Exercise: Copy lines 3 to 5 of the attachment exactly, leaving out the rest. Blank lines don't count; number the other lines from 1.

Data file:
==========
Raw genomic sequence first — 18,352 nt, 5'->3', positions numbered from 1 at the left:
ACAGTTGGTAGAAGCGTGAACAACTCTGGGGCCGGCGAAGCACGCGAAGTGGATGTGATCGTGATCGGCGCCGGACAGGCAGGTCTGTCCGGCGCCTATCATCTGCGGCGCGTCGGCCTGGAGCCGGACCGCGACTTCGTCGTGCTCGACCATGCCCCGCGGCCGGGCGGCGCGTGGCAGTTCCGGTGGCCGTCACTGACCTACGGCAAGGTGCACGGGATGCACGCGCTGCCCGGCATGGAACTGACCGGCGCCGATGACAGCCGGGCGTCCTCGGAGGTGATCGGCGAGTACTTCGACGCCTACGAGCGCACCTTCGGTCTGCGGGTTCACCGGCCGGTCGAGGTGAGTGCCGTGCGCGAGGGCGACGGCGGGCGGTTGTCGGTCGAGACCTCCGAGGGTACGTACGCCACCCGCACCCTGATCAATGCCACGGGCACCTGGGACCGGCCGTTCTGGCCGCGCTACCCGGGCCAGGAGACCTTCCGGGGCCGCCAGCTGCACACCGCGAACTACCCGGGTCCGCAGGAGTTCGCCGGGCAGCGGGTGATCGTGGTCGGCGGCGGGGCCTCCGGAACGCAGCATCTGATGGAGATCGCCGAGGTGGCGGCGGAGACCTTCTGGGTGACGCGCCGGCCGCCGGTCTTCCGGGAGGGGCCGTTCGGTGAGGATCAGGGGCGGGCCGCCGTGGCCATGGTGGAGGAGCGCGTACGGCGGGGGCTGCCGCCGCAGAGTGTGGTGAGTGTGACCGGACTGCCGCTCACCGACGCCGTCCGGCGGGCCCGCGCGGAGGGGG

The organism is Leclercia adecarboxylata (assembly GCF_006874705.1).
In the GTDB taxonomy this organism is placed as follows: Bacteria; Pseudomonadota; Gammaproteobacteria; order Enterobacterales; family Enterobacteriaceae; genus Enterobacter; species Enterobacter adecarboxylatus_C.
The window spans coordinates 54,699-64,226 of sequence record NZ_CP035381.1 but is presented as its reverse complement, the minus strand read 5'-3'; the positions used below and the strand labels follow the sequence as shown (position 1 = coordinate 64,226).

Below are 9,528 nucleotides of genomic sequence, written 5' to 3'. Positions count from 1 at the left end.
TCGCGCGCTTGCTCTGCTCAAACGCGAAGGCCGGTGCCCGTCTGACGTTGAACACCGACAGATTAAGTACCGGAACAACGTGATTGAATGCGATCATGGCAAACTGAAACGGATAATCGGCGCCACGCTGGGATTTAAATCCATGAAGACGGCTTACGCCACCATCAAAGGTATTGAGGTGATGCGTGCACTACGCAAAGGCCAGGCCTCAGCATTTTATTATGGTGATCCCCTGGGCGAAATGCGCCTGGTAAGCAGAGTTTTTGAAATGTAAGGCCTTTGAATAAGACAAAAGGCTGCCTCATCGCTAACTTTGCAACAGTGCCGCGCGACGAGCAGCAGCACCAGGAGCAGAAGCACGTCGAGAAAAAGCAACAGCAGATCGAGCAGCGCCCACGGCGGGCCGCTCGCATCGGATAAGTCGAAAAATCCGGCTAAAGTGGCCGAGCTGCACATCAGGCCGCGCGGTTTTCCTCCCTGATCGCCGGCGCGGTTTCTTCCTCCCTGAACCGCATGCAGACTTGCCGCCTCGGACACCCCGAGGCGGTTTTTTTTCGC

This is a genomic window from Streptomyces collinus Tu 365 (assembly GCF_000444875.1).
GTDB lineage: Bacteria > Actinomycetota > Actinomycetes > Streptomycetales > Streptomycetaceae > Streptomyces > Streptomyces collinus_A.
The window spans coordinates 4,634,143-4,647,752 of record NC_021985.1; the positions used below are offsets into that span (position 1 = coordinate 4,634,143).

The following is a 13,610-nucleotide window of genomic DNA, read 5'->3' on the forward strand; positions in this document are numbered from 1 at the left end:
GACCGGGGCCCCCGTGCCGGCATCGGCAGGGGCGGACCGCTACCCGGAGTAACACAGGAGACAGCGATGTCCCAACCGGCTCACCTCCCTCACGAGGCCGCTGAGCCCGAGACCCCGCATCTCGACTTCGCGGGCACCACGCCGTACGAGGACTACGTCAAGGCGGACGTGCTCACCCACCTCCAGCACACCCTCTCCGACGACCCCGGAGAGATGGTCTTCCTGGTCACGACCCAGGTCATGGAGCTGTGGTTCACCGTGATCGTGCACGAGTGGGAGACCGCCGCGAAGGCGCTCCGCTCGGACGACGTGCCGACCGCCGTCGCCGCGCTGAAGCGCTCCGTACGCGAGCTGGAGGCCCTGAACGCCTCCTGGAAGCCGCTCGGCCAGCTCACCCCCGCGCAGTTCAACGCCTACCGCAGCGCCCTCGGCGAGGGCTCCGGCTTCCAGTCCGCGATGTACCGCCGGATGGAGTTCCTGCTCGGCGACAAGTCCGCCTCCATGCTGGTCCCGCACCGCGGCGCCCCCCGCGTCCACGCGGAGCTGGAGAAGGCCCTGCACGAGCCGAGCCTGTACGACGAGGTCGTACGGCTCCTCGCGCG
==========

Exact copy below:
The organism is Leclercia adecarboxylata (assembly GCF_006874705.1).
In the GTDB taxonomy this organism is placed as follows: Bacteria; Pseudomonadota; Gammaproteobacteria; order Enterobacterales; family Enterobacteriaceae; genus Enterobacter; species Enterobacter adecarboxylatus_C.
The window spans coordinates 54,699-64,226 of sequence record NZ_CP035381.1 but is presented as its reverse complement, the minus strand read 5'-3'; the positions used below and the strand labels follow the sequence as shown (position 1 = coordinate 64,226).